People with bipolar disorder often experience amplified emotions, and consequently struggle in their inter-personal relations. They can also appear self-absorbed, resistant to reason and don’t seem to care how people around them feel. New Melbourne-based research, however, has found sufferers have reduced ability to recognise emotions in other people’s faces.
The inability appears to be more pronounced in recognising negative emotions, such as anger or fear – a discovery that has potentially serious consequences for interpersonal relationships.
In a recent paper, Melbourne researcher Tamsyn Van Rheenen, of the Monash Alfred Psychiatry Research Centre, notes: “Perception of emotion from facial information is vital for effective social and relational functioning; misinterpretation of emotional expressions can lead to uncomfortable social situations and reduce appropriate social communication.”
The idea of there being a deficit in bipolar sufferers recognising emotions has been around for a while, and supported by a growing body of research, but inconsistencies in the way experiments have been carried out and uncertainties over whether mood was playing a part in the problem meant the extent of the deficit was poorly understood.
The test subjects were asked to complete three computer tasks where they reviewed a series of black and white photographs of unadorned faces. Using morphing technology, Dr van Rheenen manipulated the level of emotional intensity of facial expressions in the photographs so that each portrait was presented with low, medium and high levels of expression.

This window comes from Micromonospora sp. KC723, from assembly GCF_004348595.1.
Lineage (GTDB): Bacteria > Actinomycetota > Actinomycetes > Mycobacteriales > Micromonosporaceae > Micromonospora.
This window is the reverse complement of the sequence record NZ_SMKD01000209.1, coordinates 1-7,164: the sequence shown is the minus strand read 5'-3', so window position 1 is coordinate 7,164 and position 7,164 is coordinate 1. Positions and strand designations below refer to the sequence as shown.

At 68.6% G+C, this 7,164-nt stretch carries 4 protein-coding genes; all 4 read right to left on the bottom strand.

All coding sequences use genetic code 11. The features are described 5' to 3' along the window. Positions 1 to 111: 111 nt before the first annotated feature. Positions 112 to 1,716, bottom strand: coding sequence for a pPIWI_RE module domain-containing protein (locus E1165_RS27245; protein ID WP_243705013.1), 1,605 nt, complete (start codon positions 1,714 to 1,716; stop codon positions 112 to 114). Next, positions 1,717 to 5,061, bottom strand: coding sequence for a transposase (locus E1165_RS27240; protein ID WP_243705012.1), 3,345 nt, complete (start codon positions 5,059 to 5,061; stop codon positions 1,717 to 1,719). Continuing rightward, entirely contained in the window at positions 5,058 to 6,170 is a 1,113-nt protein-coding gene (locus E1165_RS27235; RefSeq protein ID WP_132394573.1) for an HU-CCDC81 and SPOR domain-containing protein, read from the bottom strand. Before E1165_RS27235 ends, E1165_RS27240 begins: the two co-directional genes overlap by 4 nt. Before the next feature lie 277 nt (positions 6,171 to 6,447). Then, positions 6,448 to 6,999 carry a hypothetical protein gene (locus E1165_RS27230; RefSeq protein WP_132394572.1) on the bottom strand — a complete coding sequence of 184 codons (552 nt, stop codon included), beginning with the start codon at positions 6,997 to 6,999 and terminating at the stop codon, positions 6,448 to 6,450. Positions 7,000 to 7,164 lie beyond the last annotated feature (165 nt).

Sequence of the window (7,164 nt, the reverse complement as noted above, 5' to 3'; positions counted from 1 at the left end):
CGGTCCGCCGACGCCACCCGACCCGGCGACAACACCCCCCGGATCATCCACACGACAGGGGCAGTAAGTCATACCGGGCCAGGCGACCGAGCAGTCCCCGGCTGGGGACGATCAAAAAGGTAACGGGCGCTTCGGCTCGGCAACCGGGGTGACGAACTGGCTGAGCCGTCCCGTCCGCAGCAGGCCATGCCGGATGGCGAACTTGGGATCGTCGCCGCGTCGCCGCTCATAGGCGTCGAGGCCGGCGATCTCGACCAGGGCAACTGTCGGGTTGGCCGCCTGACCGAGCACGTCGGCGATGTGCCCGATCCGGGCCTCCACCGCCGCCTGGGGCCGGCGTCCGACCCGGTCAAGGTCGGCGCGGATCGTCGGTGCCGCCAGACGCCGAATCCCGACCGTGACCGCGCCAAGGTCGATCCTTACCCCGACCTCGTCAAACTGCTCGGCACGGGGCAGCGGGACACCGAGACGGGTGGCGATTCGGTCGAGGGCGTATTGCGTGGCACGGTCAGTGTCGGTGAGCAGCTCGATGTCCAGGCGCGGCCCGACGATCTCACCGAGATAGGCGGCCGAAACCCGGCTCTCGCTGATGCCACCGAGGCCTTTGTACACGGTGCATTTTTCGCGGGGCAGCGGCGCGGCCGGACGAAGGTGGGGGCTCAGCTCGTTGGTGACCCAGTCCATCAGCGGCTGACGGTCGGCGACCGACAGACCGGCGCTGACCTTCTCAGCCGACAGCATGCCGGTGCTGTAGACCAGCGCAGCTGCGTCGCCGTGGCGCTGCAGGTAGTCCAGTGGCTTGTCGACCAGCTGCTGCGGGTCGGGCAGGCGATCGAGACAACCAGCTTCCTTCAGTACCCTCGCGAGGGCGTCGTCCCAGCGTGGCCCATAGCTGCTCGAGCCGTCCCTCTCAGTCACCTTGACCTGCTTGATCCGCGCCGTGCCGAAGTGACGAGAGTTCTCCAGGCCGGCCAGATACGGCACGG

She says: “There are some past studies that have failed to show group differences in facial emotion recognition and discrimination in bipolar disorder. We wanted to know whether this was because patients with bipolar disorder are actually okay, depending on mood state, at recognising very obvious expressions, but worse at recognising more subtle expressions, which are the ones we encounter in everyday life more frequently.”
In the end, she says, “we found that there was a significant impairment across the board in the ability of the bipolar group to discriminate emotions at all intensities which shows that the deficit is not subtle”.
In the next stage of her research, Dr van Rheenen will employ brain scan technology to see what happens at the neural level when these impairments come into play. Once the areas of the brain responsible for these impairments are identified, researchers can begin developing pharmacological treatments. So far drug treatment for bipolar works to stabilise the patient’s mood, rather than address the cognitive problems that lead to social dysfunction.
This article originally appeared in Sydney Morning Herald, 11 January 2015.